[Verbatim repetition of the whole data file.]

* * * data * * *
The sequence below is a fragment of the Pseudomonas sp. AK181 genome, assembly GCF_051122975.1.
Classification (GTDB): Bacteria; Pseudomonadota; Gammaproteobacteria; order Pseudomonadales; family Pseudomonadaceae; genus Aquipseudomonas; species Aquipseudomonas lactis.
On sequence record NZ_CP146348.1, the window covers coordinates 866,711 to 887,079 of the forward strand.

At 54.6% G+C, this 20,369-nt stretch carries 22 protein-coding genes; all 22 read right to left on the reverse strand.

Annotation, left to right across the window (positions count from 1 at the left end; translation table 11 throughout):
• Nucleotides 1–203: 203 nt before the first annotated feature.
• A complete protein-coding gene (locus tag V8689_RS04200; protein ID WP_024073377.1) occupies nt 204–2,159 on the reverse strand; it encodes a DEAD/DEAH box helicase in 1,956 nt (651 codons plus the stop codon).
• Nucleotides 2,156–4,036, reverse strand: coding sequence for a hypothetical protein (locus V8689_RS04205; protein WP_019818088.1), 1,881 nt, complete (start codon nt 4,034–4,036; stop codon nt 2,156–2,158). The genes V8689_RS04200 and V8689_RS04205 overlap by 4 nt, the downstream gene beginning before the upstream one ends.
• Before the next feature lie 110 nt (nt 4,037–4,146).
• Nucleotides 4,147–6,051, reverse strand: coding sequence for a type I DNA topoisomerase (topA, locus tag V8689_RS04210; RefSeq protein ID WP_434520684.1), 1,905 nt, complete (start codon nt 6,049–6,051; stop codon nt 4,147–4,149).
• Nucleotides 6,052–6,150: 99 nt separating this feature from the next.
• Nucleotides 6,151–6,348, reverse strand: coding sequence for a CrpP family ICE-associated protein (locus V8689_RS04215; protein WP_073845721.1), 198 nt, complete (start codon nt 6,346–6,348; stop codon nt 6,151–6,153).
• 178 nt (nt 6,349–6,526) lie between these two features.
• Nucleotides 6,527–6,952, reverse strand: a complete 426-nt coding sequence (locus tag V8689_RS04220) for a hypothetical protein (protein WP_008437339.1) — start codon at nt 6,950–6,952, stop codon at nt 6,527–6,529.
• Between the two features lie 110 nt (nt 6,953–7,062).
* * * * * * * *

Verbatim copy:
The sequence below is a fragment of the Pseudomonas sp. AK181 genome, assembly GCF_051122975.1.
Classification (GTDB): Bacteria; Pseudomonadota; Gammaproteobacteria; order Pseudomonadales; family Pseudomonadaceae; genus Aquipseudomonas; species Aquipseudomonas lactis.
On sequence record NZ_CP146348.1, the window covers coordinates 866,711 to 887,079 of the forward strand.

At 54.6% G+C, this 20,369-nt stretch carries 22 protein-coding genes; all 22 read right to left on the reverse strand.

Annotation, left to right across the window (positions count from 1 at the left end; translation table 11 throughout):
• Nucleotides 1–203: 203 nt before the first annotated feature.
• A complete protein-coding gene (locus tag V8689_RS04200; protein ID WP_024073377.1) occupies nt 204–2,159 on the reverse strand; it encodes a DEAD/DEAH box helicase in 1,956 nt (651 codons plus the stop codon).
• Nucleotides 2,156–4,036, reverse strand: coding sequence for a hypothetical protein (locus V8689_RS04205; protein WP_019818088.1), 1,881 nt, complete (start codon nt 4,034–4,036; stop codon nt 2,156–2,158). The genes V8689_RS04200 and V8689_RS04205 overlap by 4 nt, the downstream gene beginning before the upstream one ends.
• Before the next feature lie 110 nt (nt 4,037–4,146).
• Nucleotides 4,147–6,051, reverse strand: coding sequence for a type I DNA topoisomerase (topA, locus tag V8689_RS04210; RefSeq protein ID WP_434520684.1), 1,905 nt, complete (start codon nt 6,049–6,051; stop codon nt 4,147–4,149).
• Nucleotides 6,052–6,150: 99 nt separating this feature from the next.
• Nucleotides 6,151–6,348, reverse strand: coding sequence for a CrpP family ICE-associated protein (locus V8689_RS04215; protein WP_073845721.1), 198 nt, complete (start codon nt 6,346–6,348; stop codon nt 6,151–6,153).
• 178 nt (nt 6,349–6,526) lie between these two features.
• Nucleotides 6,527–6,952, reverse strand: a complete 426-nt coding sequence (locus tag V8689_RS04220) for a hypothetical protein (protein WP_008437339.1) — start codon at nt 6,950–6,952, stop codon at nt 6,527–6,529.
• Between the two features lie 110 nt (nt 6,953–7,062).